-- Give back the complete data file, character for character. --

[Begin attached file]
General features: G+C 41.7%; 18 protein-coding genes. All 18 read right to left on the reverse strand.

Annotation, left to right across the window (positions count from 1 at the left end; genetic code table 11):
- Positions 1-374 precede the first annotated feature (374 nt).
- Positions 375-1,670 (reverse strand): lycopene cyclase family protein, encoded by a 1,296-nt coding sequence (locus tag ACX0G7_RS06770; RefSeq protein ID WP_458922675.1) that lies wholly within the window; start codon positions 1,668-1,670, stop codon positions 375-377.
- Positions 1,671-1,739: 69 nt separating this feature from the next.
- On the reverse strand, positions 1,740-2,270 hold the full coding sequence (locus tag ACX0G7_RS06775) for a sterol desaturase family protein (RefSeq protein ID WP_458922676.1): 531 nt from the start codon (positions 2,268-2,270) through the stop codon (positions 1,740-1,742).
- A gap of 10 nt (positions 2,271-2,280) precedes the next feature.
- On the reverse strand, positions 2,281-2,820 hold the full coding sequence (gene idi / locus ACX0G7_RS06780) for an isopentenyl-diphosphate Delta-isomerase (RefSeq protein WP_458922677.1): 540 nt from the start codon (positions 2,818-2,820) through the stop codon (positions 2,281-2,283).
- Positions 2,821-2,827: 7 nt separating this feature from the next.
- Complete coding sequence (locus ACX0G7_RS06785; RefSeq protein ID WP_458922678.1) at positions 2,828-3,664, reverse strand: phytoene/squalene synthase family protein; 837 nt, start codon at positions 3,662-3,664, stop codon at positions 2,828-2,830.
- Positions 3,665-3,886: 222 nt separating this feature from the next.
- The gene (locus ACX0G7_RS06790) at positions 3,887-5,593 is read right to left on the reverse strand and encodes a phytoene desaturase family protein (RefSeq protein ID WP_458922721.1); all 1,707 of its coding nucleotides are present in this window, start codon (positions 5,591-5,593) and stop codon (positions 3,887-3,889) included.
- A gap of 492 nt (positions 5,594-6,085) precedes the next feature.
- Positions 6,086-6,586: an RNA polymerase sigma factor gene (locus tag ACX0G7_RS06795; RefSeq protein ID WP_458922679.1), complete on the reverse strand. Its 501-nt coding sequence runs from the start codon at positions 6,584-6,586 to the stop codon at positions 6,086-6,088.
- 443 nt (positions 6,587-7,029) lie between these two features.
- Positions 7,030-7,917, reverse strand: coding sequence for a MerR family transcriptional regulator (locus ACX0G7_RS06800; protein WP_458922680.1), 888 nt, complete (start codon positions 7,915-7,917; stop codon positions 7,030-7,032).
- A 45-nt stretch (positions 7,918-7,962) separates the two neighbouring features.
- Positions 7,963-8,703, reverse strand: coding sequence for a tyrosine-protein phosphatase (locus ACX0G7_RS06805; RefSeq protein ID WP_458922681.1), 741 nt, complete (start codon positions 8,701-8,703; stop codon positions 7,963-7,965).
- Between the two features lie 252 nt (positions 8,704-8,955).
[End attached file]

General features: G+C 41.7%; 18 protein-coding genes. All 18 read right to left on the reverse strand.

Annotation, left to right across the window (positions count from 1 at the left end; genetic code table 11):
- Positions 1-374 precede the first annotated feature (374 nt).
- Positions 375-1,670 (reverse strand): lycopene cyclase family protein, encoded by a 1,296-nt coding sequence (locus tag ACX0G7_RS06770; RefSeq protein ID WP_458922675.1) that lies wholly within the window; start codon positions 1,668-1,670, stop codon positions 375-377.
- Positions 1,671-1,739: 69 nt separating this feature from the next.
- On the reverse strand, positions 1,740-2,270 hold the full coding sequence (locus tag ACX0G7_RS06775) for a sterol desaturase family protein (RefSeq protein ID WP_458922676.1): 531 nt from the start codon (positions 2,268-2,270) through the stop codon (positions 1,740-1,742).
- A gap of 10 nt (positions 2,271-2,280) precedes the next feature.
- On the reverse strand, positions 2,281-2,820 hold the full coding sequence (gene idi / locus ACX0G7_RS06780) for an isopentenyl-diphosphate Delta-isomerase (RefSeq protein WP_458922677.1): 540 nt from the start codon (positions 2,818-2,820) through the stop codon (positions 2,281-2,283).
- Positions 2,821-2,827: 7 nt separating this feature from the next.
- Complete coding sequence (locus ACX0G7_RS06785; RefSeq protein ID WP_458922678.1) at positions 2,828-3,664, reverse strand: phytoene/squalene synthase family protein; 837 nt, start codon at positions 3,662-3,664, stop codon at positions 2,828-2,830.
- Positions 3,665-3,886: 222 nt separating this feature from the next.
- The gene (locus ACX0G7_RS06790) at positions 3,887-5,593 is read right to left on the reverse strand and encodes a phytoene desaturase family protein (RefSeq protein ID WP_458922721.1); all 1,707 of its coding nucleotides are present in this window, start codon (positions 5,591-5,593) and stop codon (positions 3,887-3,889) included.
- A gap of 492 nt (positions 5,594-6,085) precedes the next feature.
- Positions 6,086-6,586: an RNA polymerase sigma factor gene (locus tag ACX0G7_RS06795; RefSeq protein ID WP_458922679.1), complete on the reverse strand. Its 501-nt coding sequence runs from the start codon at positions 6,584-6,586 to the stop codon at positions 6,086-6,088.
- 443 nt (positions 6,587-7,029) lie between these two features.
- Positions 7,030-7,917, reverse strand: coding sequence for a MerR family transcriptional regulator (locus ACX0G7_RS06800; protein WP_458922680.1), 888 nt, complete (start codon positions 7,915-7,917; stop codon positions 7,030-7,032).
- A 45-nt stretch (positions 7,918-7,962) separates the two neighbouring features.
- Positions 7,963-8,703, reverse strand: coding sequence for a tyrosine-protein phosphatase (locus ACX0G7_RS06805; RefSeq protein ID WP_458922681.1), 741 nt, complete (start codon positions 8,701-8,703; stop codon positions 7,963-7,965).
- Between the two features lie 252 nt (positions 8,704-8,955).